Why You Don’t Always Need Hiking Boots
If you looked at backpackers of 20 years ago and compared them and their gear to those we see on the trail today, you will notice some differences.
- Packs used to have a rigid frame to support the weight of all your gear (tent, sleeping pad, sleeping bag, cooking supplies, clothes, food, etc.) and had to be big enough to fit said gear.
- Hiking boots followed a similar design, putting a rigid platform under your foot for protection against trail irregularities. The taller ankle of the boot would seemingly provide some additional ankle support, as well as keep twigs and other debris from falling into your boots. The part of the conversation that seems to have gotten lost in translation is that the support came from the fact that the sole was rigid, not the height of the boot.
Picture this: a ski boot upper attached to a flip-flop sole… is the hard plastic ski boot actually still providing ankle support? The answer is no; you are putting more stress on the ankle. Your ankle needs the ability to move laterally to handle the rocky terrain.
Though having some ankle support while hiking with weight can be beneficial, the best option is to allow your ankles room to stretch. Over time, they will strengthen. This will then allow you to wear a more minimal hiking shoe without the risk of injuries.
If you’re worried about ankle support and balance, let’s talk about trekking poles rather than boots. We’ll revisit trekking poles in a later article.
Another idea prominent for hiking in the past was that a thicker soled shoe is better for you. It’s important to remember your feet have an intricate nervous system, and the more distance between your feet and the ground, the slower your feet can react. This means you may feel more off balance with these thick shoes than if you chose a shoe with a little more flexibility. Shoes with thick soles also promote excessive heel striking, which over time can lead to injuries in your feet, legs and lower back.
The stiffness of the upper part of the shoe can be detrimental to your foot health, too. Your feet will spread out when under weight and after prolonged hiking, so make sure you have enough space in the shoe to allow this expansion.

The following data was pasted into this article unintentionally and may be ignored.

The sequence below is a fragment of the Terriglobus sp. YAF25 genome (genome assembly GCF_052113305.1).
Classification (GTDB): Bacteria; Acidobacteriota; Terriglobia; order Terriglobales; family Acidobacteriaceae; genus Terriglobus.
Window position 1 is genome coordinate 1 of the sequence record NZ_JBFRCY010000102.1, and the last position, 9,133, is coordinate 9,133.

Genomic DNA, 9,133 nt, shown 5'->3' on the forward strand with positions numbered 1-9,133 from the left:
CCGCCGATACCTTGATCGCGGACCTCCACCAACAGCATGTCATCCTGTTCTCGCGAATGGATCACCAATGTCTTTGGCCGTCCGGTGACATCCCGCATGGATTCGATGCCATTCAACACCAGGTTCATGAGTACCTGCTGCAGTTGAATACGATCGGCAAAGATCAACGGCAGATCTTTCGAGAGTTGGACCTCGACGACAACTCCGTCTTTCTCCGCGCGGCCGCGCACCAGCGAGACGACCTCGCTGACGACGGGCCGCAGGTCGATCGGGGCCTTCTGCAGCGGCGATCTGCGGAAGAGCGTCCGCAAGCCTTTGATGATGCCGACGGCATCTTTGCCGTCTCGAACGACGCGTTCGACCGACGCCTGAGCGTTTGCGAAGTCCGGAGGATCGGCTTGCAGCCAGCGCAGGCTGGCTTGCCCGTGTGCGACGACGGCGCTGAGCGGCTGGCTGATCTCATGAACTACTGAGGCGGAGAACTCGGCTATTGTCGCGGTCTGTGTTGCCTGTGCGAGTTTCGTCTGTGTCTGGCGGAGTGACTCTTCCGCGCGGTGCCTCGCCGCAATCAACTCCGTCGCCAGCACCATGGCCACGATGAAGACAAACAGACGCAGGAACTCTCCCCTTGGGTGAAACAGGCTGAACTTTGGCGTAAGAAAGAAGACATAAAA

Waterproofing is another issue that has changed in the past 20 years. In the past, heavy, waterproof boots were the norm for many people getting into hiking. Unless you are using the shoes during the winter, there isn’t a huge need for fully waterproof boots. Although you keep most water out with a waterproof liner or wax used with a shoe, you are also keeping in more of the sweat. In the likely event that some water makes it into your shoe, there is little you can do to get it out. This is why waterproof boots can take so long to dry and one of the reasons you get blisters. Shoes with breathable mesh uppers allow water to escape through the fabric pores and will dry faster.
It also is important to look at breathable socks to make your hiking experience more pleasant. One important distinction needs to be made though… wicking versus breathable. Wicking refers to the ability of a fabric or fiber to transport moisture in liquid form. Both synthetic and natural fibers can do this. Breathable refers to the ability of moisture to pass through a fabric or fiber while still in vapor form. Breathable socks allow more water vapors to escape and keep your foot as dry as possible. Wicking socks will transport moisture too, but only if your foot is warm. Wicking requires there to be a temperature difference between where the water is and where it is going. Water moves from where it’s warm to where it is cooler.